Yesterday we wrote about Michael Tomasky’s piece titled ““The Right Wants to Freedom Us to Death.” Today we have Michael Gerson’s Washington Post column, “How is the GOP’s coronavirus recklessness compatible with being pro-life?”
Here is a taste:
During last week’s budget negotiations, and as America prepared for the full-scale arrival of the omicron coronavirus variant, every present Senate Republican voted to “defund” the federal vaccine mandate on businesses, the military and the federal workforce. This indicated a political party now so intimidated by its liberty caucus that senators such as Mitt Romney of Utah and Susan Collins of Maine felt compelled to bend the knee. It was a collective declaration of utter madness.
This is the strangest political cause of my lifetime. In the midst of a public health emergency that has taken more than 1 of every 500 American lives and which has reduced average life expectancy by 1.67 years (reversing about 14 years of life expectancy gains), Republican officials are actively discouraging citizens from taking routine medical precautions for their own welfare. This is not just a disagreement about policy. It is a political movement organized around increasing the risk of death to your neighbors, particularly your ill and elderly ones. And while it is certainly selfish, is not ultimately self-interested. Fatalities have increased especially in Republican-leaning portions of the country. A death cult has adopted a death wish.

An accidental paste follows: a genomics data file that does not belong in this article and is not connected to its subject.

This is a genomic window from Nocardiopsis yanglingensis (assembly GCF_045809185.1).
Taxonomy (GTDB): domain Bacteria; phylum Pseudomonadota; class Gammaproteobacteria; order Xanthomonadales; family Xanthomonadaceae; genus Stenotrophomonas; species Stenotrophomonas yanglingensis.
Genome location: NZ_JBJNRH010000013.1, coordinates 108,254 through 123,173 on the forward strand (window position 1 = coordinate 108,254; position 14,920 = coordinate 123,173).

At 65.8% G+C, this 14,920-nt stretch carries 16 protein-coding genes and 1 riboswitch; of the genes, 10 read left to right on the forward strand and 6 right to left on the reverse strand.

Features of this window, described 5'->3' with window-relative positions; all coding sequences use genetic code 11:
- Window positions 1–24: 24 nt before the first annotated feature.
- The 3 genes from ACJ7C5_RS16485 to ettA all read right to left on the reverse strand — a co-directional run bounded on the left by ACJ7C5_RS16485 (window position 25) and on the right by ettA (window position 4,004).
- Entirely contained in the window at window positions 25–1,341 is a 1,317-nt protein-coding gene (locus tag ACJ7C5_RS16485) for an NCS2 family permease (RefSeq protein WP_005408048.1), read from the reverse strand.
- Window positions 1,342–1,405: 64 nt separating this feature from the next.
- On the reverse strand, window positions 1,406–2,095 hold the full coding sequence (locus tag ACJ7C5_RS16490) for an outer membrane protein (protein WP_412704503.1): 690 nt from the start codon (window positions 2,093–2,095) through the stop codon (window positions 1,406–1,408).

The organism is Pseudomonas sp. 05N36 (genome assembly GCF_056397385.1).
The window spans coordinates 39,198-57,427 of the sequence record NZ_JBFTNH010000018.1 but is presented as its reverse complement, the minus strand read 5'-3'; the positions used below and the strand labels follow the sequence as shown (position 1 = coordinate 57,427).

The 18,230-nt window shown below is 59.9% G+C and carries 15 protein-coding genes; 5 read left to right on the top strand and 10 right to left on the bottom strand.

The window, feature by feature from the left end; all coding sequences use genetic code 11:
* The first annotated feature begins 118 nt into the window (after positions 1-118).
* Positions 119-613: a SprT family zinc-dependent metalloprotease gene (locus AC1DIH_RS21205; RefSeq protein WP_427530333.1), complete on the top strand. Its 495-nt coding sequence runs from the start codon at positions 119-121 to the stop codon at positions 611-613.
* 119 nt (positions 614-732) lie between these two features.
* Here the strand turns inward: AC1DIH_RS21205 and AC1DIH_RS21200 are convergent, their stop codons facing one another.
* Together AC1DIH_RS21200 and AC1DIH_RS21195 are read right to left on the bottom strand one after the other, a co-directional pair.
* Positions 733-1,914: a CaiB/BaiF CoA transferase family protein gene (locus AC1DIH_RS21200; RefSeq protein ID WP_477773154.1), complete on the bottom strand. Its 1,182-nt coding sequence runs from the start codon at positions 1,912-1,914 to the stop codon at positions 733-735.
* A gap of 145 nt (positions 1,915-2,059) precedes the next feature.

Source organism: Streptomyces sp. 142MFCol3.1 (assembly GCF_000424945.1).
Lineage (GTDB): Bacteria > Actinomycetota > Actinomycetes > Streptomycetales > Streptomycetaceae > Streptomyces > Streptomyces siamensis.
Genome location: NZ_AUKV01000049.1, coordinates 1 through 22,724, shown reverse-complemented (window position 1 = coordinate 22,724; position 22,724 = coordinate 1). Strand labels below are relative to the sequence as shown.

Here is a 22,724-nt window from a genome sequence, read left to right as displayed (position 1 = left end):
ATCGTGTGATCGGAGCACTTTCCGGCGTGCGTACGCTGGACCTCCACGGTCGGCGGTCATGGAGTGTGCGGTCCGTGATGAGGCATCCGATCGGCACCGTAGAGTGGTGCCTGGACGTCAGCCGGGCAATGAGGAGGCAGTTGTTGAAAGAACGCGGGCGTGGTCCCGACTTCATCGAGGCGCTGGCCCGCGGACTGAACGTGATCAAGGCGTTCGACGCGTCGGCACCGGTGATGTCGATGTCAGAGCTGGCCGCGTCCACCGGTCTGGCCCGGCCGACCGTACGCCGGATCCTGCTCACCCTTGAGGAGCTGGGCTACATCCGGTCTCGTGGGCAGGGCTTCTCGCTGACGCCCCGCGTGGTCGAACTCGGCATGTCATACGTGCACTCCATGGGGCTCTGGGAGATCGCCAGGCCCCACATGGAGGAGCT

For the “don’t tread on me” crowd, this is part of a consistent ethic of death. By some recent measures, almost a third of Republicans say political violence may be necessary to “save” the country. Most of these advocates have spent many years being desensitized to bloodshed; they have been told that a portion of their fellow citizens are the embodiment of evil and bent on their destruction. A philosophy of freedom has been transformed into a means of dehumanization.
This sets up a serious conflict at the heart of Republican ideology — at least for those who still put stock in political consistency. The other visible wing of Trumpism is made up of antiabortion evangelicals, whose support explains much of Donald Trump’s political rise and endurance. But whatever view you take of the antiabortion movement, it is essentially communitarian, not libertarian. There is no rational way to advocate this viewpoint that does not involve the community of the born defending the interests of a voiceless, helpless group of nascent humans.
In fact, this communitarian case is one of the main ways the antiabortion movement remained viable during the decades it was encouraging the selection of conservative judges who find Roe v. Wade an abomination of judicial overreach (which it is). Influenced by Catholic social teaching — and asserting historical continuity with the civil rights movement — many Republican leaders adopted a tone of inclusion in their discourse on abortion. They talked of a “culture of life” in which the unborn were protected by law and by love. They urged a more expansive definition of the human community.
Read the rest here.
Vaccines save lives, but many evangelicals oppose vaccine mandates because they say that such mandates violate their liberties. In other words, they are willing to privilege individual rights over human lives. But when it comes to abortion, many evangelicals are unwilling to give women the liberty to control their bodies because abortions take the life of the baby in the womb.
Let’s be consistently pro-life. People’s liberties do not extend to threatening the life of another human being.